In addition to all the scientific advances, we welcomed a number of new members to the Folding@home consortium. Diwakar Shukla (UIUC) and Xuhui Huang (HKUSST), both of whom are Pande lab alum, rejoined the Folding@home effort. Lucie Delemotte (KTH) and Erik Lindahl (Stockholm University) both joined our community. And we welcomed Emma Matthies as a program manager.

We are also grateful to many new friends that have supported our efforts. Thanks to Avast, AWS, Cisco, Linus Tech Tips, Microsoft Azure, Oracle, and VMware for helping us to scale-up Folding@home’s server-side infrastructure to keep up with the tremendous growth we experienced in such a short time. Thanks to Microsoft AI for Health for helping us use Azure to run adaptive sampling simulations, and to UKRI for providing compute resources to parallelize data analysis. Thanks to Pure Storage for providing a FlashBlade system to store our large datasets, to Seagate and Micron for additional storage, and to MolSSI for helping organize public datasets. Thanks to AMD, ARM and Neocortix, and Intel for helping to improve the performance of Folding@home on their hardware. Thanks to all of these companies for helping to spread the word about Folding@home, and also to A16Z, Best Buy, CCP, CoreWeave, Daimler Truck AG, Dell, GitHub, HP, La Liga, Media Monks, Microcenter, NVIDIA, and Telefonica. Thanks to CERN and the particle physics community for helping with data management and to DataDog for server monitoring services. We are also extremely grateful to the NSF and NIH for funding.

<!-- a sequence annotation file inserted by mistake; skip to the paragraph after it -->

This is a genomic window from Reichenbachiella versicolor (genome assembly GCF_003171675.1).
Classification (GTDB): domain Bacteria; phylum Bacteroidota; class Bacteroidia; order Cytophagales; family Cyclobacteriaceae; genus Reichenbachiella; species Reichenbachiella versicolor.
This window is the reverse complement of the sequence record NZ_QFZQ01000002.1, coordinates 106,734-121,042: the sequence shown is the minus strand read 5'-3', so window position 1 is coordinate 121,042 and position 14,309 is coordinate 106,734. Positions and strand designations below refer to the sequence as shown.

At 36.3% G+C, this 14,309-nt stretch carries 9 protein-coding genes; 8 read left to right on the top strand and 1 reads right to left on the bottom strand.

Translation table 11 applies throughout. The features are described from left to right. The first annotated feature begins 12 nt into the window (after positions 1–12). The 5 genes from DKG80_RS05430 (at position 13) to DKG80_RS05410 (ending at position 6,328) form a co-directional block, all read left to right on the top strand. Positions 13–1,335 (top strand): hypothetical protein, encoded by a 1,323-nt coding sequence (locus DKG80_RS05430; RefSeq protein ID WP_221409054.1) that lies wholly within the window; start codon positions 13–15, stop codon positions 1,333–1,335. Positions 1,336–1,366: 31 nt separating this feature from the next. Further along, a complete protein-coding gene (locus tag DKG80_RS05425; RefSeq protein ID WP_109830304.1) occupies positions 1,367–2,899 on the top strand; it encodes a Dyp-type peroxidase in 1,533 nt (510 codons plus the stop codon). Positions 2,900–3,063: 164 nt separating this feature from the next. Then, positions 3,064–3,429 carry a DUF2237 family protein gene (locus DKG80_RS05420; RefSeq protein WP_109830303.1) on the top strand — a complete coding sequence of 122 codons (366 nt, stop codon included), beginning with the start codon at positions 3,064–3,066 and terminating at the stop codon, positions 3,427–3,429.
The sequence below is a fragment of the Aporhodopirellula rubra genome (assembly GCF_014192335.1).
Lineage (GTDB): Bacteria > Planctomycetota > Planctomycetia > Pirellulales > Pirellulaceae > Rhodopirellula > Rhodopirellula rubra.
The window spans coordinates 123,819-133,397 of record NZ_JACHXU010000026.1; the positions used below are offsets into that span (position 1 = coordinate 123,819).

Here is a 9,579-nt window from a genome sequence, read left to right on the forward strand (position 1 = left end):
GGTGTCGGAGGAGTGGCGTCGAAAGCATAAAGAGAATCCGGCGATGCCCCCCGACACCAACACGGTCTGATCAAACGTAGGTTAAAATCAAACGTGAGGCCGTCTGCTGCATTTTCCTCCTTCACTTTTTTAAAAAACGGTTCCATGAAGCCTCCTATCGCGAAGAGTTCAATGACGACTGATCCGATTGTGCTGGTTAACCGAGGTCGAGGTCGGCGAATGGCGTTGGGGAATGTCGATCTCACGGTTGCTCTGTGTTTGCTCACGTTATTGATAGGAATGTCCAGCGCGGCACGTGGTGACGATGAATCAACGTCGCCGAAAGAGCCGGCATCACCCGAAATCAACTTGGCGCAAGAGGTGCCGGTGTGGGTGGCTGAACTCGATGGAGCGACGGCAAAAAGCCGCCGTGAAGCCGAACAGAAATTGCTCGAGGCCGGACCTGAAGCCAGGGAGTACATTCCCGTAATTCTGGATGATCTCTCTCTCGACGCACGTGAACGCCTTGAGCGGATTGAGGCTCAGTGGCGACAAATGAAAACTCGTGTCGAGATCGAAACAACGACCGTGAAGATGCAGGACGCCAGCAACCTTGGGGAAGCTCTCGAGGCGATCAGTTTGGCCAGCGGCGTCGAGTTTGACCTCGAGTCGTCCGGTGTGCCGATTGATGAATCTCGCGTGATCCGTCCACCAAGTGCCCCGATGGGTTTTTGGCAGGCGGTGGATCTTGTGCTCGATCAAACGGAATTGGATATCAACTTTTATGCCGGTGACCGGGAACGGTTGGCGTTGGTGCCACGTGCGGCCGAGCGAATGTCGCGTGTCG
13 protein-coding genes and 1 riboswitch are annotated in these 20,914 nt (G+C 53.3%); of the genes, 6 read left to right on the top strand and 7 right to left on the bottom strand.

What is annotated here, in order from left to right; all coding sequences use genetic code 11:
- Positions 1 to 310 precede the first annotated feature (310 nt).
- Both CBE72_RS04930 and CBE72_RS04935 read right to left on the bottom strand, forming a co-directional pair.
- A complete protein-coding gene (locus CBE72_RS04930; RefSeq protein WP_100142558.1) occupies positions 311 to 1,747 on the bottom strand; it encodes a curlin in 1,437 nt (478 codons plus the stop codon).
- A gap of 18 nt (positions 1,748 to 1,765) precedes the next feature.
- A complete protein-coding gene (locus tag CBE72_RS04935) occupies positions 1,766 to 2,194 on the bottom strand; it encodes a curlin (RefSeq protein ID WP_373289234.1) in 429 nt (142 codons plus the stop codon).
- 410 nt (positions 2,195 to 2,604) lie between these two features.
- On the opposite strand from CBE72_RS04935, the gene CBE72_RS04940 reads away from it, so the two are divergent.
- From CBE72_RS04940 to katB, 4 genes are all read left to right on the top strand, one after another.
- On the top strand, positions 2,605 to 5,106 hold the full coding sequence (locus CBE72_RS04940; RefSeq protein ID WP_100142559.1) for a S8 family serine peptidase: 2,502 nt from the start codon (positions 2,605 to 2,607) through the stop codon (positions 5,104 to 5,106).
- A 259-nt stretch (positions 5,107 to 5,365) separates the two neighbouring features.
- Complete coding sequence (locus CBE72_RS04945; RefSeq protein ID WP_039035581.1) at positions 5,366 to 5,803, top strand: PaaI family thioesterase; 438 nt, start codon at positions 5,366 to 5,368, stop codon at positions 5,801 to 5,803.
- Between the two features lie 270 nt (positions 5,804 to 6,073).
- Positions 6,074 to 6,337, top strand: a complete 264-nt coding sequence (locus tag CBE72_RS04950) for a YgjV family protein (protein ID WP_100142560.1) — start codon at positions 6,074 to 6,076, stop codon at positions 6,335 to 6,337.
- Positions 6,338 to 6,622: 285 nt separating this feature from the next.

While we are happy to see 2020 in the rearview mirror, one silver lining of the year was the sort of family reunion we had as people sought to help with Folding@home and our COVID-19 work. Many people have participated in Folding@home over the past 20 years, and many redoubled their efforts to help the project as we collectively sought to drive progress on SARS-CoV-2 as quickly as possible. Thanks to all of you!

Finally, we are extremely grateful to everyone who contributed their compute power to Folding@home! Without you, we couldn’t have achieved so much.

We look forward to continuing to work with you, and wish you a happy new year!